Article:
Saturday, 12 December 2015

Why Boro Can't Let Rivals' Results Affect Them

If I could have posed a question to Aitor Karanka at this week's press conference, it would have been this.

"At this stage of the season, do you let our rivals' results and playing styles affect you personally, or do you remain wholly focused on the job in hand at all times?"

It is a question, I feel, that needs to be asked in relation to the frustration that surely enters many a Boro fan's mind when our promotion rivals' win at the most irritating of times, in a manner we seem incapable of emulating.

Under Karanka we have regularly seen fit to either win matches by taking the lead or not win them at all, while our competitors appear to either blast away teams with a swagger or pull impossible escapes out of the bag when they have looked set to lose.

Last season we managed four goals against Charlton and Blackpool at home. Watford managed three times as many. We also strolled to a 2-0 win over Birmingham, only for Bournemouth to mercilessly quadruple that tally at St. Andrews.

And when they went 2-0 down to the Blues at home later in the season, we must have thought we'd gain some valuable ground on them. Then Callum Wilson and his penalty winning "skills" bailed them out.

Something similar happened last Saturday for Brighton against Charlton - two goals in the last ten minutes turned around a 2-1 deficit just when Boro thought it was safe to assume top spot would still be theirs.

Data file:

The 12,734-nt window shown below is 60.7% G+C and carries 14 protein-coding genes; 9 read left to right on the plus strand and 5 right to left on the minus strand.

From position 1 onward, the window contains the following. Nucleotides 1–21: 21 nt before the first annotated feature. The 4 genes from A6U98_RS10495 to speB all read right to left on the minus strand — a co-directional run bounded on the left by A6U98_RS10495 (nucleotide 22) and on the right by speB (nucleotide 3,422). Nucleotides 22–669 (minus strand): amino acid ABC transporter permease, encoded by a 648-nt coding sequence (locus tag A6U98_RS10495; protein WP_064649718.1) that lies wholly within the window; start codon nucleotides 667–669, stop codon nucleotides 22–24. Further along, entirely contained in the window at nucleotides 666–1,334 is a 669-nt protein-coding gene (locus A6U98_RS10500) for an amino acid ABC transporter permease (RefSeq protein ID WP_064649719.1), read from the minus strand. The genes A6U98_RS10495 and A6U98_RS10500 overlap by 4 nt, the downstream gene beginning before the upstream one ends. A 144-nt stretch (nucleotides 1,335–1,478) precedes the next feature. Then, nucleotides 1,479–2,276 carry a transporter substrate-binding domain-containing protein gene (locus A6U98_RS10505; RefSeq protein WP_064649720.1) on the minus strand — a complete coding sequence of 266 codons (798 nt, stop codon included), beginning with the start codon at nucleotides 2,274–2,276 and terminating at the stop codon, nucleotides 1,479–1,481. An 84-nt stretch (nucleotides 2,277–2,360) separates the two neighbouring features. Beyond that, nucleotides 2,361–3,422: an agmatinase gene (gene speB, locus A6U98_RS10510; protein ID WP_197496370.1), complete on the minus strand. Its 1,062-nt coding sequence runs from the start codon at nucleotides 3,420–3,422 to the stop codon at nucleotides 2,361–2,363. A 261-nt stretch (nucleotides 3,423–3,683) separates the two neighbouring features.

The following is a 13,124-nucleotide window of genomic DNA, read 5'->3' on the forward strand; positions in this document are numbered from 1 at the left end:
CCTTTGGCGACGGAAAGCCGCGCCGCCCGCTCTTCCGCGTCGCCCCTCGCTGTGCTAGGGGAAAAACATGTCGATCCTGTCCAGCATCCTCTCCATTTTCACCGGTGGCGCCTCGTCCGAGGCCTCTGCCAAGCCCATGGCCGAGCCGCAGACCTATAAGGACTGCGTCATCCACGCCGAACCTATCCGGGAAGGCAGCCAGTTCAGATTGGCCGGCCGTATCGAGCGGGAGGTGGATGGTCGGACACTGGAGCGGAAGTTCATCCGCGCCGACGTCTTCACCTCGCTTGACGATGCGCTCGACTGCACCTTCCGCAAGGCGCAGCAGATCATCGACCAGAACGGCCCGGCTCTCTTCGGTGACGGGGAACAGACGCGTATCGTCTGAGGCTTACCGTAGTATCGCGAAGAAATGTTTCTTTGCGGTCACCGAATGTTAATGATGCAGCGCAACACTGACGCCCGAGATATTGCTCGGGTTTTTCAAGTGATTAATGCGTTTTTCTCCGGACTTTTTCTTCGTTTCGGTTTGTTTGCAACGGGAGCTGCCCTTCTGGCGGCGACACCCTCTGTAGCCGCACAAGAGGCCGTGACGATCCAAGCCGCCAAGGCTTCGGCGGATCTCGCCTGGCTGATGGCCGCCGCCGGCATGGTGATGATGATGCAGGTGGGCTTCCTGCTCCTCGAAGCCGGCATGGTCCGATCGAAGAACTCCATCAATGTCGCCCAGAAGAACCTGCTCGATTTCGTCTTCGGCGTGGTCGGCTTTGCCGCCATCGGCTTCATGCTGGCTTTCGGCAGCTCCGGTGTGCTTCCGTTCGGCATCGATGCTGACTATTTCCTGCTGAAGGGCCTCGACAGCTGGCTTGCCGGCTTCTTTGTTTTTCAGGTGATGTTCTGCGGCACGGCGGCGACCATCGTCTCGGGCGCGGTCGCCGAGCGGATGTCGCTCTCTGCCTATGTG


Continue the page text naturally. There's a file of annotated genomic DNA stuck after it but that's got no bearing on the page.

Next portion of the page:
Cue potential hurt and disappointment, brought upon by another team enjoying the position of leadership that we would love to be enjoying ourselves.

How hard done by we repeatedly feel when a commanding position is snatched from our grasp by external forces. It's a Typical Boro thing.

"If they can be that exciting and dramatic, why can't we?", we may ask.

But, despite the scoreline and the way everything unfolded, I don't believe Brighton's win was all that different from Boro's, in a way.

Like ourselves, Brighton were given the chance to bounce back from a below par first half, and in the second half, they kept knocking at the door until class told, although playing against ten men helped.

I am aware that an apples to apples comparison can't be made here, as, with due respect to the Addicks, an away fixture against Ipswich is a much sterner test than a home fixture against Charlton these days.

I am merely suggesting that we need not be discouraged by how our rivals win when everything is still there to be won.

The race to join the Premiership has been very topsy-turvy so far, and will continue to be so.

Furthermore, those who score lots of goals don't always win. What did Brendan Rodgers' swashbuckling Liverpool of 2014 have to show for their efforts?

The key, I think, is to keep the pressure on everyone until it is mathematically impossible to succeed. In 1998, we didn't think Sunderland could throw away a four point advantage over Boro. But they did. And Bryan Robson's men built their success on - wait for it - a solid defence.

Perhaps it is not so much about relying on other results as laying down the gauntlet, a challenge, to our rivals. A "we've won, and won well, so let's see if you can do better" mentality.

We aren't going to win every game. And neither are they.

That's something to be remembered as we now look to build upon our superb second half display at Ipswich by giving the Blues the blues. Something we can do, and do well - because that's what AKBoro at their best are all about.

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